Suzuka is just one corner after another, says former racer turned commentator Martin Brundle. File photo:

Suzuka, Japan - Lewis Hamilton and his Mercedes team will be looking for lost speed as Formula One wraps up its Asian leg in Japan this weekend.

The championship leader is thankful to have extended his advantage over Ferrari's Sebastian Vettel to 34 points with five races remaining but he is also conscious that there is work to be done.

Mercedes was slower than Ferrari and Red Bull for the second consecutive race in Malaysia after similarly struggling for pace in Singapore. That represented unfamiliar territory for the reigning champion, even if it came away with a tidy points haul as Ferrari self-destructed.

Hamilton has won twice before at Suzuka, and three times in Japan when Fuji is included in the reckoning, while Mercedes is unbeaten there in three years. On paper it should suit them again, but there is also an air of uncertainty with Red Bull very much in the mix after Max Verstappen's victory at Sepang.

Mercedes team boss Toto Wolff said: "There are a lot of question marks generally which we need to assess. We should have been quicker than we were in Malaysia but Suzuka should be much more in the window.

"I'm very much looking forward to Suzuka to see how the car behaves there because it should be completely different."

Ill at ease

In 2016 Hamilton arrived in Japan ill at ease and still feeling the agony of an engine failure at Sepang while leading from pole position - a blow that ultimately cost him the championship. He played around on Snapchat and then moodily refused questions from 'disrespectful' media who criticised his behaviour.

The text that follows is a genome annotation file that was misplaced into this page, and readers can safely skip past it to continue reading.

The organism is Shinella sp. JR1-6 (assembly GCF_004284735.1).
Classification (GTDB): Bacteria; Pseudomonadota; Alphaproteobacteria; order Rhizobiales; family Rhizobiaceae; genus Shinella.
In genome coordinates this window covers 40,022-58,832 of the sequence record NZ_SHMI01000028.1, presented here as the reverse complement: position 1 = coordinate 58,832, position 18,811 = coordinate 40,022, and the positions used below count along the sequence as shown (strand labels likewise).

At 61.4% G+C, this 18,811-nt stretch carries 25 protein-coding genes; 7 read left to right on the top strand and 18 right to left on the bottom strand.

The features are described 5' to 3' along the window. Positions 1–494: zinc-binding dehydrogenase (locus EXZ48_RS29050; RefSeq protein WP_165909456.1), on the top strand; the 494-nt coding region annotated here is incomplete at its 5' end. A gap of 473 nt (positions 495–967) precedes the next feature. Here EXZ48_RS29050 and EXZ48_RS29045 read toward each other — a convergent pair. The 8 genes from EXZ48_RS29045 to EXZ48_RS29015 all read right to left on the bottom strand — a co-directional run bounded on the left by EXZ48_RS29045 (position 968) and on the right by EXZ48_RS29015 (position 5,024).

This time he is riding a run of good fortune, with an opening-lap crash for Vettel in Singapore dealing the German a significant setback in a race that Hamilton went on to win. In Malaysia he finished second after his rival raced to fourth place from last on the grid due to a power-unit problem in qualifying.

Vettel had a new engine for Sepang and he will expect to be quick on Sunday, with fears for his car's gearbox subsiding since he and Lance Stroll collided on the post-race slowing down lap.

"It's been a difficult weekend," he said afterwards, "but nevertheless the speed is there."

Resurgent Red Bull.

But both he and Hamilton also have to contend with a resurgent Red Bull. Former racer and television commentator Martin Brundle said: "Red Bull is right in it now. Think of Suzuka, it's just one corner after another. You always want power but Red Bull should be mighty in Japan."

Sunday's race will also be Honda's final home Grand Prix as power unit supplier to McLaren; Honda is set to tie up with Toro Rosso in 2018. McLaren heads into the weekend having chalked up its first consecutive points finishes of the season. A third race in the points this weekend, at a track owned by Honda, will see McLaren, which will switch to Renault power in 2018, equal its best consecutive run of top-10 finishes since joining forces with Honda.


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